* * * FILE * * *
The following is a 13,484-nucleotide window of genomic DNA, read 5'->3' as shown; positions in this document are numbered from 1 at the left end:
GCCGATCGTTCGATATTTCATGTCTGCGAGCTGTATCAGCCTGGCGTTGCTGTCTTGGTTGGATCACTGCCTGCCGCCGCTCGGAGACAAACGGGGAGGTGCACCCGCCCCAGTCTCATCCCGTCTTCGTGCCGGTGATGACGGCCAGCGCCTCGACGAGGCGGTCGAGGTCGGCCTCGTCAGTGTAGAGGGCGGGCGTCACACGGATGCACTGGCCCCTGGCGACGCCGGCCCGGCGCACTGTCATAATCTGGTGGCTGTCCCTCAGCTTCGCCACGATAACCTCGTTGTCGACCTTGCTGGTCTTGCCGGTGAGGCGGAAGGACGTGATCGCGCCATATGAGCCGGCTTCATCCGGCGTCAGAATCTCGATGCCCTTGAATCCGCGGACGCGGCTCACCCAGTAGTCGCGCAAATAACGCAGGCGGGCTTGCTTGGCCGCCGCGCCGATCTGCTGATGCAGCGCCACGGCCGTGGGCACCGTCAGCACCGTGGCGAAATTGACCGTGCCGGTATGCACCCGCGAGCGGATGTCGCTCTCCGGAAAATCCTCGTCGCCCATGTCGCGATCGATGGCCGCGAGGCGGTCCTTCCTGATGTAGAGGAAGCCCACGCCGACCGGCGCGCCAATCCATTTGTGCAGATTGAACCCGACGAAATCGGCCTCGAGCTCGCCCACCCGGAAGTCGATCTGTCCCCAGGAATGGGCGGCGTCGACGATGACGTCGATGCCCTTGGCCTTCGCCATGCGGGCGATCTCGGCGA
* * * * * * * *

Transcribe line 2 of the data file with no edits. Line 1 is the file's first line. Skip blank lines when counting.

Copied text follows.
GCCGATCGTTCGATATTTCATGTCTGCGAGCTGTATCAGCCTGGCGTTGCTGTCTTGGTTGGATCACTGCCTGCCGCCGCTCGGAGACAAACGGGGAGGTGCACCCGCCCCAGTCTCATCCCGTCTTCGTGCCGGTGATGACGGCCAGCGCCTCGACGAGGCGGTCGAGGTCGGCCTCGTCAGTGTAGAGGGCGGGCGTCACACGGATGCACTGGCCCCTGGCGACGCCGGCCCGGCGCACTGTCATAATCTGGTGGCTGTCCCTCAGCTTCGCCACGATAACCTCGTTGTCGACCTTGCTGGTCTTGCCGGTGAGGCGGAAGGACGTGATCGCGCCATATGAGCCGGCTTCATCCGGCGTCAGAATCTCGATGCCCTTGAATCCGCGGACGCGGCTCACCCAGTAGTCGCGCAAATAACGCAGGCGGGCTTGCTTGGCCGCCGCGCCGATCTGCTGATGCAGCGCCACGGCCGTGGGCACCGTCAGCACCGTGGCGAAATTGACCGTGCCGGTATGCACCCGCGAGCGGATGTCGCTCTCCGGAAAATCCTCGTCGCCCATGTCGCGATCGATGGCCGCGAGGCGGTCCTTCCTGATGTAGAGGAAGCCCACGCCGACCGGCGCGCCAATCCATTTGTGCAGATTGAACCCGACGAAATCGGCCTCGAGCTCGCCCACCCGGAAGTCGATCTGTCCCCAGGAATGGGCGGCGTCGACGATGACGTCGATGCCCTTGGCCTTCGCCATGCGGGCGATCTCGGCGA